The other character I couldn't stand is Rosa. Her dialogue is hokey and embarrassing, and as played by Sarah Gale she sounds more like a chirpy American teen than a Brazilian villager. The forest spirits in her head going "yada, yada, yada"? The conflict with Stubbe is "My goddamn fight?" Cringeworthy.
These two female characters are also used to add the suggestion of romance to the story. To me, this is quite wrong. To take Turlough and Rosa, he describes her as a kid and makes it clear he hates humans, whereas as she describes herself as the "Jaguar Maiden" on a sacred quest. The likelihood that anything actually happened between them, despite the Doctor's assumption, is zero. As for the Doctor and Ileana ... On her side, there seems no reason for it except that she wants someone to fight her battles for her (why can't she fight them herself?) and her conviction that she's irresistible. More unpleasant character traits to add all the rest, then. As for the Doctor, why would he go along with the idea of marrying her, even for a moment? There's altruism, and then there's unbelievable characterisation. I found myself wondering whether someone was uncomfortable with the idea of two men alone in the TARDIS and threw this gratuitous romance angle in to divert listeners from the suspicion that there's more than friendship between the Doctor and Turlough.
Yet I'd happily embrace the feeling that there is at least friendship between the two of them, because in Loups-Garoux there doesn't seem to be any real warmth or respect in their relationship. That said, the Fifth Doctor never seems to care much for his companions, with the possible exception of Nyssa. Turlough's characterisation felt off to me - too dark, too nasty, with traits not even hinted at in the TV series - but the scriptwriter is entitled to his own interpretation and Turlough's actions do help drive the narrative. Mark Strickson delivers a strong performance here, as usual.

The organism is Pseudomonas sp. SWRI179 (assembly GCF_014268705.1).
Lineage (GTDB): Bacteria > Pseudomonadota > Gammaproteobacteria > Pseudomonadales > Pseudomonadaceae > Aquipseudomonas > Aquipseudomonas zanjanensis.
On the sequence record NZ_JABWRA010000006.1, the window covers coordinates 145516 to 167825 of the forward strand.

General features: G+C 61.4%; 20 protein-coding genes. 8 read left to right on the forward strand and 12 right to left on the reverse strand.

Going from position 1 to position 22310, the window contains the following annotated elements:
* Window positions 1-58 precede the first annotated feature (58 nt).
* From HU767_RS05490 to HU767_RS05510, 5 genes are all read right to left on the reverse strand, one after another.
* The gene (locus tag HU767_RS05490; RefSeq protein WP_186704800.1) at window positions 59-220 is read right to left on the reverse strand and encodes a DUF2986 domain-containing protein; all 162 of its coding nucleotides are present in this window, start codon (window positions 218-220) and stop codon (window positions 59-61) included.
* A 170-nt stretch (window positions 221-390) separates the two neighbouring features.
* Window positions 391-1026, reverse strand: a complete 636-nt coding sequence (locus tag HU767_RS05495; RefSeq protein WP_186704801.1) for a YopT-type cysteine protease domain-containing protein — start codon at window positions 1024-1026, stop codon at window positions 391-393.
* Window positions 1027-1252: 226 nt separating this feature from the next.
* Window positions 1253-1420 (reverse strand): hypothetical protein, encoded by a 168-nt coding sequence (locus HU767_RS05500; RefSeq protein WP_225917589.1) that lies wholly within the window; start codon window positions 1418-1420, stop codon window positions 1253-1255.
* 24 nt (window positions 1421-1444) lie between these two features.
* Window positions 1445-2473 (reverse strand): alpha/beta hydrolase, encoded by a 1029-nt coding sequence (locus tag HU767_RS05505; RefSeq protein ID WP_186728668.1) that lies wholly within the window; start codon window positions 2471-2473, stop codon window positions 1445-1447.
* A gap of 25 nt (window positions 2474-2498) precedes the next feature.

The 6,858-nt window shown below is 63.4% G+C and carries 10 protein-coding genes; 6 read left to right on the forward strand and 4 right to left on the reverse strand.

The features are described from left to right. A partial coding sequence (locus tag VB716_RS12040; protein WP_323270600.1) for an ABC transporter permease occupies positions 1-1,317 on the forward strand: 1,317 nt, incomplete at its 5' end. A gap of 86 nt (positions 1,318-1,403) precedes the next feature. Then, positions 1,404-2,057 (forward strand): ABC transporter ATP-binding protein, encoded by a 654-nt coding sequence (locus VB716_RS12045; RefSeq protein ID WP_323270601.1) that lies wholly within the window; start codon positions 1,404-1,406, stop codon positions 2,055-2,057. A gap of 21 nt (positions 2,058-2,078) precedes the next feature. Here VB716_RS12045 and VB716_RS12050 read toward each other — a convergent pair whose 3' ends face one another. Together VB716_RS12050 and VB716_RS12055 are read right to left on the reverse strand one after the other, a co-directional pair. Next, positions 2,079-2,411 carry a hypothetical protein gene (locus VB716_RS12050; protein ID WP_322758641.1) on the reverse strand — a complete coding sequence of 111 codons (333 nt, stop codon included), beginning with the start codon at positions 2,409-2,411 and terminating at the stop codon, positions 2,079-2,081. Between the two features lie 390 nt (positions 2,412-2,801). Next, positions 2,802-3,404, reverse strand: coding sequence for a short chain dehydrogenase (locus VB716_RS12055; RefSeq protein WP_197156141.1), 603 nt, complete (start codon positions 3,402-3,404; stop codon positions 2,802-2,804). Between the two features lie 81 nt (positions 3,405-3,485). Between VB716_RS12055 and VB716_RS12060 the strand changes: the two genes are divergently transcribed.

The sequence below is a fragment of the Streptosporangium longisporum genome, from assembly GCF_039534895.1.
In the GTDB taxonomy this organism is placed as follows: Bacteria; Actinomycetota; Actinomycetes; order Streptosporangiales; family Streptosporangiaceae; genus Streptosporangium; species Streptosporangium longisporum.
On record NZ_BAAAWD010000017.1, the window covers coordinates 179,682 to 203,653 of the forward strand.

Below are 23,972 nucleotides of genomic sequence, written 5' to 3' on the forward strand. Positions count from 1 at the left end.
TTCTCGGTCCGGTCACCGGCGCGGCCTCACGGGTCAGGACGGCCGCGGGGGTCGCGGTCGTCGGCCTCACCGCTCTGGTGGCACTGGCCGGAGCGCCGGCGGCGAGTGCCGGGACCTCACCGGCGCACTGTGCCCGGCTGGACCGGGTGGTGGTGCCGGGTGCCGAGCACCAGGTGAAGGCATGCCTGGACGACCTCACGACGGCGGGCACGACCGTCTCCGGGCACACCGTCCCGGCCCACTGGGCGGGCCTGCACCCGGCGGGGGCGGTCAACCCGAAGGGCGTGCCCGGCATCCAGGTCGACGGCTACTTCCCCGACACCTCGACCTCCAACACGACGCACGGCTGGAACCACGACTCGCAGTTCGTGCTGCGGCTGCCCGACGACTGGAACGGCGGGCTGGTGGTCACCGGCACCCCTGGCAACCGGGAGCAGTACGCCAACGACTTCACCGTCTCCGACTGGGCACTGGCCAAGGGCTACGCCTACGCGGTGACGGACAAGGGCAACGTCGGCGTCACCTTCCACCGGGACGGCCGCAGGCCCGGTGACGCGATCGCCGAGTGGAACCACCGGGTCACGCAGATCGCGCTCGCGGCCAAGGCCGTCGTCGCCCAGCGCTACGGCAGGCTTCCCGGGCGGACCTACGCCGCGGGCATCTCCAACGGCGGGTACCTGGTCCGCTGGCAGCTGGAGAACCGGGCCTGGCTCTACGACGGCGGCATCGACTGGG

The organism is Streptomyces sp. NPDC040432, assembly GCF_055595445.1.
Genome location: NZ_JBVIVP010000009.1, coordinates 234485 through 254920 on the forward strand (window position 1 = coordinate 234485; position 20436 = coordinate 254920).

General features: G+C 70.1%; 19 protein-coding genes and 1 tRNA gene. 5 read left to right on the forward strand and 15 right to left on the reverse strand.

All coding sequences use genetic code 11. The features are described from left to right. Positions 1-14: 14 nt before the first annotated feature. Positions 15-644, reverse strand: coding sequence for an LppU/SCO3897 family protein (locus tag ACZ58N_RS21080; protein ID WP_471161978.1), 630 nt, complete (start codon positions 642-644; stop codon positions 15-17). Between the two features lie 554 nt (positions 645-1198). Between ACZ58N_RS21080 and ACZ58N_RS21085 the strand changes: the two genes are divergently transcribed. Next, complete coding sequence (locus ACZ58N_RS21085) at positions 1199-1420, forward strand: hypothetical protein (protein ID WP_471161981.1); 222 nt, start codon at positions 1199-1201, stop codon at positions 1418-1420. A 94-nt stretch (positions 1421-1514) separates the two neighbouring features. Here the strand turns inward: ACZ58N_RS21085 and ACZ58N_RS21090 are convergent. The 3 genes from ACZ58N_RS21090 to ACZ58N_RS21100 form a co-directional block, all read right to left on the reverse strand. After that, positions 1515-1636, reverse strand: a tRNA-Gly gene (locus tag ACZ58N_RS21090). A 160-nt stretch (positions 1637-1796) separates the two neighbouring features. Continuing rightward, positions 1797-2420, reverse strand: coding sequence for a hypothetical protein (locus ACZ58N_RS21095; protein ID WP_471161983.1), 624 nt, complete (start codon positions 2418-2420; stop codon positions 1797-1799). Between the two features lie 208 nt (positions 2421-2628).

Then there's the werewolf issue. In Loups-Garoux they're vicious, racist and contemptuous towards humans, and extremely powerful. Characterised like this, I saw no reason to care what happened to any of them. It's understandable that the Doctor would see them and their unique culture as worthy of protection. It's not so understandable that he stands by while they murder Dr Hayashi and doesn't seek a commitment from Ileana in return for his assistance that humans are off-limits for their sport and feeding. He seems overly naïve when it comes to her supposed respect for humans and her ability to control her fellow werewolves. Or does he see the occasional murder as part of their culture and therefore excusable?
Finally, why refer to "the Corcovado" and "the statue of Christ"? Why not call the giant statue in Rio by the name everyone knows, Christ the Redeemer? It's an odd choice that didn't help me fix the geography of this story.